Ageing Populations and Changing Demographics
Determinants of Changes in Life Expectancy
Magnitude of the Longevity Issue
Pricing Longevity Risk: Establishing the Base Mortality Level
An Introduction to Credibility Theory
Projecting Future Mortality
Modelling Longevity Risk under a One-Year VaR Framework
Risk Transfer for Pension Schemes
De-Risking Insured Annuity Portfolios
Hedging Longevity Risk through Reinsurance
Commercial Aspects of Longevity Reinsurance
Extreme Mortality Risk as a Natural Hedge?
Capital Markets and Longevity Risk Transfer
Longevity Policy Committee
Legal Considerations and Challenges in Longevity Risk Transactions
Pensions and Longevity in the US
Canadian Pensioner Longevity Risk
The Dutch Pensions and Longevity Insurance Market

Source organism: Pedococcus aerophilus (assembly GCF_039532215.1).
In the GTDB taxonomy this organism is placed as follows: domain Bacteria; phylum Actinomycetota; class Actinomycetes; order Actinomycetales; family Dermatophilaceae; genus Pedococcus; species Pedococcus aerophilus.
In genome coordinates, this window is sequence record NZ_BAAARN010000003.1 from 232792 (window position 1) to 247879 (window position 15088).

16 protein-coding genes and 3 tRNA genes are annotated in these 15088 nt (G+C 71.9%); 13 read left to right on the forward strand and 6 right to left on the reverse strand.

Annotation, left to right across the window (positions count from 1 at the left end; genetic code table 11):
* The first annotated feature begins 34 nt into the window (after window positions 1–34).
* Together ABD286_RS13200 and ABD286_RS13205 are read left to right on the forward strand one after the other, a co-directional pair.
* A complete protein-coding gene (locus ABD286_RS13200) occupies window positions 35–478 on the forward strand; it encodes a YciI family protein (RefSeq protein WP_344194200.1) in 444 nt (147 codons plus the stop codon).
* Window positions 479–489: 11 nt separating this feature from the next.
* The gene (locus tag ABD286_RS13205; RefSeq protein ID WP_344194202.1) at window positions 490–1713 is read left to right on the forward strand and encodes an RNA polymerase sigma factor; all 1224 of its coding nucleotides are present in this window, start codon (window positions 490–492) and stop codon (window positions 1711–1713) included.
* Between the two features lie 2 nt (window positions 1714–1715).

Insurers are increasingly considering their exposure to longevity risk under a one-year value-at-risk (VaR) framework. This is due, in particular, to the development of regulatory regimes that require capital to be set with regards to a one-year VaR measure. For example, under Solvency II, the European regulatory regime, firms are required to hold capital (the solvency capital requirement (SCR)) which ensures that there is a 99.5% probability their own funds (broadly, assets minus liabilities) remain positive over a one-year horizon. Furthermore, one-year VaR frameworks are becoming more common in other insurance regulatory regimes, such as the proposed Insurance Capital Standard under development at the time of writing.
In light of this, in this chapter we outline a general framework for modelling longevity risk under such a one-year VaR framework and define the different sources of risk under such a general setting. The concepts we introduce are not necessarily new. The aim, however, is to help reduce ambiguity and set out a common framework under which longevity risk practitioners in life insurance firms can operate.
We illustrate how a one-year longevity risk VaR can be